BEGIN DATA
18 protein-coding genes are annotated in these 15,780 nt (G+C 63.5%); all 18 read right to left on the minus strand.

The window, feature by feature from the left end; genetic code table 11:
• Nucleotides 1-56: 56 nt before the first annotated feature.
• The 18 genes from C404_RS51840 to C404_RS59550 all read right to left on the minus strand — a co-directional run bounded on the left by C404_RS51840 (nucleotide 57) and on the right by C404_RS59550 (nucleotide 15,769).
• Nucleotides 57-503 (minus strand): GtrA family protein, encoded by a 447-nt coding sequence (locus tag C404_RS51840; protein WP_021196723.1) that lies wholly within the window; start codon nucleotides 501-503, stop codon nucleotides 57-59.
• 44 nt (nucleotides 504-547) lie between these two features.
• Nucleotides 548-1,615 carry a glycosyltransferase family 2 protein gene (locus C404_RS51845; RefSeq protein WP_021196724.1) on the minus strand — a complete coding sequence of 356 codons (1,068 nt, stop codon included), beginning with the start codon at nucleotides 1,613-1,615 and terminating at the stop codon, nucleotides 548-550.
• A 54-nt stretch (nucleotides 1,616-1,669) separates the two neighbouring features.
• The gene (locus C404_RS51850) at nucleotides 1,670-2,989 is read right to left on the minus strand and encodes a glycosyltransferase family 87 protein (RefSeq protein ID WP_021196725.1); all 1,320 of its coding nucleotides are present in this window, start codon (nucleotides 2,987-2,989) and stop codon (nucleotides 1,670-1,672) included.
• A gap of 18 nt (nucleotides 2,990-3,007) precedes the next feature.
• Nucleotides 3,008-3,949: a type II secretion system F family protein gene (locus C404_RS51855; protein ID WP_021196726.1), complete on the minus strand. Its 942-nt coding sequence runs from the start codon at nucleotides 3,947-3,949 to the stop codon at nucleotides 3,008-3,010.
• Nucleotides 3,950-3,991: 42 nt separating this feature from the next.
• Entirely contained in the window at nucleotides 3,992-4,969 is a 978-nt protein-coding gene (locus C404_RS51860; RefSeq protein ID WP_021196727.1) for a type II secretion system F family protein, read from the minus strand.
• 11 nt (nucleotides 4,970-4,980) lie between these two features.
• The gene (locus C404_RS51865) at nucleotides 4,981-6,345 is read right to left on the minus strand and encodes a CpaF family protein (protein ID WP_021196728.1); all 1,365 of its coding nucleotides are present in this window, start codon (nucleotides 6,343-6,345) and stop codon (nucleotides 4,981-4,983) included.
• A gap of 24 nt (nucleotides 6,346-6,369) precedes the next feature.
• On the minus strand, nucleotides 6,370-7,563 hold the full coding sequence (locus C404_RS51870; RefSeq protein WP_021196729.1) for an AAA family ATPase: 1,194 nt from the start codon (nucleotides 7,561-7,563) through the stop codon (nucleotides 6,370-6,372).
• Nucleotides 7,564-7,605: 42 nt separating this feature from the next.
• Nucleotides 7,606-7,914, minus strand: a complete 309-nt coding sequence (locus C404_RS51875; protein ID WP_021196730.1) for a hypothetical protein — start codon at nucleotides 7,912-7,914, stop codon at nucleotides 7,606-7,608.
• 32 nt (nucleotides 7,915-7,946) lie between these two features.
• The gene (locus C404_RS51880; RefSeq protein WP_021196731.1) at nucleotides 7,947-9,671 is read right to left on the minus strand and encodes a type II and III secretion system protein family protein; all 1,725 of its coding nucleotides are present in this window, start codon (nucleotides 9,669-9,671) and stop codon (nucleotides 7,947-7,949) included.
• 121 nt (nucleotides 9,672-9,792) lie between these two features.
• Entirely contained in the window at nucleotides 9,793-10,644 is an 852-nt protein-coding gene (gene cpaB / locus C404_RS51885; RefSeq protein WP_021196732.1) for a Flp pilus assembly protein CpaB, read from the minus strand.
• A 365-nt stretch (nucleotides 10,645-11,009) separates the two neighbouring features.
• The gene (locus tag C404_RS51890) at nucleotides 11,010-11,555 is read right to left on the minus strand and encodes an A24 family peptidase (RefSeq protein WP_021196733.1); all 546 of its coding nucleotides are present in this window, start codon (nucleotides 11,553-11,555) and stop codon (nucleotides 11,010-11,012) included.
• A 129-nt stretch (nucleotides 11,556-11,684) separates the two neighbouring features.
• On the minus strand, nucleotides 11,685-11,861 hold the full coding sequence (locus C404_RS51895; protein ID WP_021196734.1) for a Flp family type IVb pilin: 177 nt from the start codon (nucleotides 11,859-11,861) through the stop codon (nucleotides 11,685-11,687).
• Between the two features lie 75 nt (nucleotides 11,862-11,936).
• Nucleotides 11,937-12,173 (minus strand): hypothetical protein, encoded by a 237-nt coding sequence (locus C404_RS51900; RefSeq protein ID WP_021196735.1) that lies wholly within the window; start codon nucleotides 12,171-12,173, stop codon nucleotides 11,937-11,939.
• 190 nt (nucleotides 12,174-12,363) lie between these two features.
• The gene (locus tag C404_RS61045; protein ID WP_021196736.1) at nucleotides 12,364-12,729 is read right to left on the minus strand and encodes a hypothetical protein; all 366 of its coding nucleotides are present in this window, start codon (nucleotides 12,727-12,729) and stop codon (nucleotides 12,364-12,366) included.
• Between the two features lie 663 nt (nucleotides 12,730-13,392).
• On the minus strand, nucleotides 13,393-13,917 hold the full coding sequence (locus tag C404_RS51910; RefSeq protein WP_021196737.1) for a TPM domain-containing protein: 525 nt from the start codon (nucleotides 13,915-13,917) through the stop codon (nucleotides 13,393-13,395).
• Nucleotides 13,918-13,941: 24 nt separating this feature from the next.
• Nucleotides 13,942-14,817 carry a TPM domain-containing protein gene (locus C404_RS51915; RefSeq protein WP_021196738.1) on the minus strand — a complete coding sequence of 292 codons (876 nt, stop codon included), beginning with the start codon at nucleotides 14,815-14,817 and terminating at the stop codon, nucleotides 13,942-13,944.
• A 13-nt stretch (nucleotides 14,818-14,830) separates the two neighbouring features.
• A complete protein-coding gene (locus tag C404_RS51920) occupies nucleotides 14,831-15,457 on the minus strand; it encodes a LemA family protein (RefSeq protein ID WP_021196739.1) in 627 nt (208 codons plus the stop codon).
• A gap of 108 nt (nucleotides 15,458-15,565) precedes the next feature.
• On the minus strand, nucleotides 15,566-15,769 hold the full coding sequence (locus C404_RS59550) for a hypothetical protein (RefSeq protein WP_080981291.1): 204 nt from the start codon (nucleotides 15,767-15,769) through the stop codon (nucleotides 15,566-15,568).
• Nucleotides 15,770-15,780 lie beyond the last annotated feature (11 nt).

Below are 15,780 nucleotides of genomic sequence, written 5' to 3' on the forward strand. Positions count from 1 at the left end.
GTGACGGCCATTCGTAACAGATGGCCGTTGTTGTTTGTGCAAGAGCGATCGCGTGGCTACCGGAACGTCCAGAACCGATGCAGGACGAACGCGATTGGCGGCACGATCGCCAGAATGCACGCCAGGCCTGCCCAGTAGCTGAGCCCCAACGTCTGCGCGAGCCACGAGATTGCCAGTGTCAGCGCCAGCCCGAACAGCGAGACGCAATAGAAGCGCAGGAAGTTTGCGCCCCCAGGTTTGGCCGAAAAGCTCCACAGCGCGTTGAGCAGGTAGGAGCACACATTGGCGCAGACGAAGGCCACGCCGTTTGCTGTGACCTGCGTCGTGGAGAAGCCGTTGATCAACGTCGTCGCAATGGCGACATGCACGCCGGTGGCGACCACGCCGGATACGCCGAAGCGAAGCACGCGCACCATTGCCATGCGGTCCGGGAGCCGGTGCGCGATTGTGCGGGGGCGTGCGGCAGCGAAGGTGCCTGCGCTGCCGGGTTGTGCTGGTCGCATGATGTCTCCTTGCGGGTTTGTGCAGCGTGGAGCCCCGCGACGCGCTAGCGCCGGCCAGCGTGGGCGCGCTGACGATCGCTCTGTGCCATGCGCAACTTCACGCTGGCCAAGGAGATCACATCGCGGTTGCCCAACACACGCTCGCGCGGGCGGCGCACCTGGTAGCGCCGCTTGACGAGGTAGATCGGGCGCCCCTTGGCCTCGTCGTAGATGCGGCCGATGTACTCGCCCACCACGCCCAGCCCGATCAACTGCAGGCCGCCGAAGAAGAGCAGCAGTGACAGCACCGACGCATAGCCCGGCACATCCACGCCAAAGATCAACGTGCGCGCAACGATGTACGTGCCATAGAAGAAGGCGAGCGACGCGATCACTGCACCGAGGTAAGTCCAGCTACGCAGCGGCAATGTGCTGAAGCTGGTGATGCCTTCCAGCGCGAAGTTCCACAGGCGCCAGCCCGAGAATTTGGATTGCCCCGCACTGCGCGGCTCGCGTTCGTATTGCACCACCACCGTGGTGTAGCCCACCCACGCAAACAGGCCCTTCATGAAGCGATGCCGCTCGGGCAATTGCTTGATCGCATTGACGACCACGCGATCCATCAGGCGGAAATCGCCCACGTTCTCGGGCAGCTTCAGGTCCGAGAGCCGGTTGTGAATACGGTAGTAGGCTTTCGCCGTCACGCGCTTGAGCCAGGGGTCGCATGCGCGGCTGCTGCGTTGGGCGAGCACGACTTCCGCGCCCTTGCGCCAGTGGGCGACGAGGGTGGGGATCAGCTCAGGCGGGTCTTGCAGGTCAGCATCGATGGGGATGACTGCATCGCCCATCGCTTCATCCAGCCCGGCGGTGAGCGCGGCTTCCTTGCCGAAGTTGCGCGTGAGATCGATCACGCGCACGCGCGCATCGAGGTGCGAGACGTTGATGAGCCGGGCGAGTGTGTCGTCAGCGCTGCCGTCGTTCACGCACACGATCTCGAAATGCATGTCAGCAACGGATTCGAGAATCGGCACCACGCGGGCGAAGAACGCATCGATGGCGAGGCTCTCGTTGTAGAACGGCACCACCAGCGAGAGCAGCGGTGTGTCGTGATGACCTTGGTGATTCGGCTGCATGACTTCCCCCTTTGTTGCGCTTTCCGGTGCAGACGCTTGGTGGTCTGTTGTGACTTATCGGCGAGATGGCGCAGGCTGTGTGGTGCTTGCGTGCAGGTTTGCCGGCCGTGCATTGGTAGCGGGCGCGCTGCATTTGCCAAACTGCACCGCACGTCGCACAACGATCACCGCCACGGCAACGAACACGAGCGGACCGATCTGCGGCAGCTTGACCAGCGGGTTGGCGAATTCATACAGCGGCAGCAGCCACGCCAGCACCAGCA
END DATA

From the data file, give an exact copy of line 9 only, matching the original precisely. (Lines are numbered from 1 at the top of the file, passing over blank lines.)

• The gene (locus C404_RS51850) at nucleotides 1,670-2,989 is read right to left on the minus strand and encodes a glycosyltransferase family 87 protein (RefSeq protein ID WP_021196725.1); all 1,320 of its coding nucleotides are present in this window, start codon (nucleotides 2,987-2,989) and stop codon (nucleotides 1,670-1,672) included.